The story sounded like a sequel to "Dr. Strangelove". Leaked by the Pentagon's news service, Military Affairs to quell scuttlebutt racing through the ranks-and perhaps warn the world-a U.S. Air Force B-52 strategic bomber "mistakenly" loaded with six nuclear cruise missiles took off from Minot Air Force Base in North Dakota on August 30, 2007 and flew for more than three hours over at least five states, before landing at Barksdale Air Force Base in Louisiana.
The mistake was so egregious, the National Command Authority comprising President George BU.S.h and Secretary of Defense Robert Gates were quickly informed. The SecDef has since been assured that nuclear weapons "were part of a routine transfer between the two bases… at no time was the public in danger."
Both statements are false.
In fact, nuclear weapons like these are carefully crated for shipment between bases, and placed inside the bomb bays or cargo compartments of transporting aircraft. In stunning contrast, this reporter has learned from two independent and highly placed sources that the six Advanced Cruise Missiles dangling from the B-52's fatigued and flexible wings were fully armed and ready to fire-except for a single fail/safe switch under the Command Pilot's control.
The quickly blacked out episode has prompted an Air Force investigation. Gates, whose official defense computer was hacked last June, necessitating the shutdown of the entire SecDef network, has ordered daily briefings on the Air Force inquiry. The Minot base commander, who might turn out to be the hero in this frightening affair, was relieved of his command.
DR. STRANGELOVE VISITS BOURBON STREET
As far as anyone knows, no U.S. aircraft has ever been armed with a full wartime loadout of six nuclear weapons. "Nothing like this has ever been reported before and we have been assured for decades that it was impossible," declared Representative Markey, co-chair of the House Task Force on Nonproliferation. [AP Sept 5/07; Seattle Times Sept 5/07]
Hans Kristensen, an expert on U.S. nuclear forces, says he knows of no other publicly acknowledged case of live nuclear weapons being flown on bombers since the late 1960s. [http://ace.mu.nu]
Director Stanley Kubrick's "Dr. Strangelove Or How I Learned to Stop Worrying and Love the Bomb" was released in 1964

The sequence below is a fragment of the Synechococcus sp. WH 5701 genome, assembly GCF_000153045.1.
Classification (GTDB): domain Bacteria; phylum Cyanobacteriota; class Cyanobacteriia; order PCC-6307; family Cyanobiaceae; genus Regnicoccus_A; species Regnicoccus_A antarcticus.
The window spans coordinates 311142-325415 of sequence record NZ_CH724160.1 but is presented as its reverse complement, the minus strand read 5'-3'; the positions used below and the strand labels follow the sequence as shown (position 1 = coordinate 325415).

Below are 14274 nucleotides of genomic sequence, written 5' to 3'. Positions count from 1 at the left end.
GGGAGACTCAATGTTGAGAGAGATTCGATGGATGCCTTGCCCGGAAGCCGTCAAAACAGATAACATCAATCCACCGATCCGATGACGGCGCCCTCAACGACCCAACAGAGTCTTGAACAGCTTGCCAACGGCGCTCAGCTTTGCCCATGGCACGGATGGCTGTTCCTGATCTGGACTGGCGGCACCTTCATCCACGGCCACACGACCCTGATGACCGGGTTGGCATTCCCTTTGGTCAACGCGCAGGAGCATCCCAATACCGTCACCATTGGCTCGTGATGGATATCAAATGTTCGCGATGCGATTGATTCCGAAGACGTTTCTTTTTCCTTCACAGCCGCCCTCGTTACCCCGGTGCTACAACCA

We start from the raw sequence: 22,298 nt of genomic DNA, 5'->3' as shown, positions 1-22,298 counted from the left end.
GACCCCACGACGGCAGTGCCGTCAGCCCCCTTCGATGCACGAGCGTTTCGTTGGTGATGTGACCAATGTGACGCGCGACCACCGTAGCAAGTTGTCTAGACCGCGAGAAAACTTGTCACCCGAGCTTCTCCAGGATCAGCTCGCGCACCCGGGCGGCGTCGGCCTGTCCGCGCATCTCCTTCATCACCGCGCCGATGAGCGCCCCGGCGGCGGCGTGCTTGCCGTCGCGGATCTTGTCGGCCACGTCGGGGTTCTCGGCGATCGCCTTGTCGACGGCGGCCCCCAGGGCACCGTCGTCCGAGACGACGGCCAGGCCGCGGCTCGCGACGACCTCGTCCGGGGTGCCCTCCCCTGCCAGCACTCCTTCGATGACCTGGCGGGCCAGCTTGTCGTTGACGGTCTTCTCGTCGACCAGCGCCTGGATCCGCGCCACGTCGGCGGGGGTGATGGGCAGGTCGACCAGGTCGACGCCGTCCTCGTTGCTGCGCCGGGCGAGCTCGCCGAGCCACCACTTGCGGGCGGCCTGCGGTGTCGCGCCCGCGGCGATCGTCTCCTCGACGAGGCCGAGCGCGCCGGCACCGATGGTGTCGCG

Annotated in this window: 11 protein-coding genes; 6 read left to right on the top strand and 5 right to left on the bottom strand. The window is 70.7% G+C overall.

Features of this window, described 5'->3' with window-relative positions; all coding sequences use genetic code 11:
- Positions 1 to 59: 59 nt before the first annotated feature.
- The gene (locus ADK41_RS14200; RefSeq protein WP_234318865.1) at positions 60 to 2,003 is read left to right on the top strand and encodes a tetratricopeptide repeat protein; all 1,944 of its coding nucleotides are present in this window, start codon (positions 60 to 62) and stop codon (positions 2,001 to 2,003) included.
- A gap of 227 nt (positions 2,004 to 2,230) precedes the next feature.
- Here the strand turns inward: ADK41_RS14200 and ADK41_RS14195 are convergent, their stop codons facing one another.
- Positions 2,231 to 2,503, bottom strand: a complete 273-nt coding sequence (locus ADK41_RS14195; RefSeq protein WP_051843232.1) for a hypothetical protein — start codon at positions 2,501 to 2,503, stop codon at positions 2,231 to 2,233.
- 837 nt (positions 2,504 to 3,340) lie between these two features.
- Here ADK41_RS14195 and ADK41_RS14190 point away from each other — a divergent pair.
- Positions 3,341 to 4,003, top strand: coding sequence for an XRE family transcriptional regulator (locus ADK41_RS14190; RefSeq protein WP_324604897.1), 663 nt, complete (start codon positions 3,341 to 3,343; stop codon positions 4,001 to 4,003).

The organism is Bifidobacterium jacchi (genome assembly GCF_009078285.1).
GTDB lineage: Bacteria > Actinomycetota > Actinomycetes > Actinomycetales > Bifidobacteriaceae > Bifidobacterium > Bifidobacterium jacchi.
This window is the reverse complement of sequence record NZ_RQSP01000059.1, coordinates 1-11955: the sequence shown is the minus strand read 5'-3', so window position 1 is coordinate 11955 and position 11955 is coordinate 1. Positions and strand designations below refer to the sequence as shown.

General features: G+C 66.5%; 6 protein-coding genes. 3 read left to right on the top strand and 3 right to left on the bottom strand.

Each of the six ACMs carried a "dialable" 150-kiloton W80-1 warhead--for a combined total of 60-times the destructive power of the bomb that melted the city and inhabitants of Hiroshima--over the unsuspecting residents of five states. Depending on the route flown, a half-dozen armed nuclear weapons wafted for three-and-a-half hours over North Dakota and either South Dakota or Minnesota, Nebraska or Missouri, Oklahoma or Arkansas, and Louisiana.
It's no secret that Dick Cheney and his presidential surrogate intend to bomb Iran into the Kingdom to Come. [BBC News Aug 29/07]
But New Orleans?
"What does the government have against Louisiana?" asked a blogger named Lobster Martini. [www.democraticunderground.com]
The "mistake" was supposedly discovered when the B-52 landed at Barskdale, where the plane should have been secured by an armed security detail. Instead, it simply parked on the flight line, where ground crew noticed the words "nuclear armed" stenciled on the sides of the missiles.
Three officers confirmed the warheads were, in Bush's argot, "nucular."
But the mission could have ended in a "broken arrow" nuclear calamity if the bomber had crashed, or inadvertently dropped its ordnance. Munitions, and even entire engines-such as the No. 1 turbine that fell off an American Airlines DC 10 after taking off from Chicago's O'Hare airport in May, 1979, killing two people on the ground and all 271 people onboard-occasionally drop from underwing pylons in flight. [Chicago Tribune May 26-30/79; National Transportation Safety Board Aircraft Accident Report NSTB-AAR-79-17]
A few other examples:
-- A B-36 ferrying a nuclear weapon from Biggs Air Force Base, Texas to Kirtland accidentally drops a bomb in the New Mexico desert. [ww.nuclearfiles.org]
-- A fighter pilot accidentally dropped a BDU-33 dummy bomb into a house, narrowly missing a family of three. [www.f-117a.com ]
-- A 500-pound bomb fell from an FA-18 plane during a routine training exercise and exploded on the edge of a U.S. base 100 miles north of Sarajevo. [ AP July 17/02]
-- A National Guard F-16 fighter jet on a nighttime training mission strafed an elementary school in New Jersey with 25 rounds of depleted uranium ammunition. [AP Nov 4/04]
-- Another U.S. Air Force practice bomb accidentally on the Yorkshire countryside in England. [ BBC Jan 12/04]
-- Electromagnetic interference from military transmitters may have caused an F-16 jet to accidentally drop a 500 pound bomb on rural West Georgia. [Montreal Gazette May 12/89]
A crash, mid-air explosion or structural breakup-not uncommon occurrences with heavily-laden B-52s-could have ignited the high explosives used to implode the warheads. The ultimate dirty bomber's fantasy could have seen plutonium--the deadliest substance ever conjured by humans-raining down over what would become a statewide "national sacrifice zone", off-limits to all life-forms for more than 4 billion years.
Barksdale AFB is no stranger to nuclear accidents. On July 6, 1959, a C-124 "Flying Boxcar" crashed on takeoff, completely destroying the aircraft and the nuclear weapon it was carrying. [www.cdi.org]
See: "Broken Arrows"
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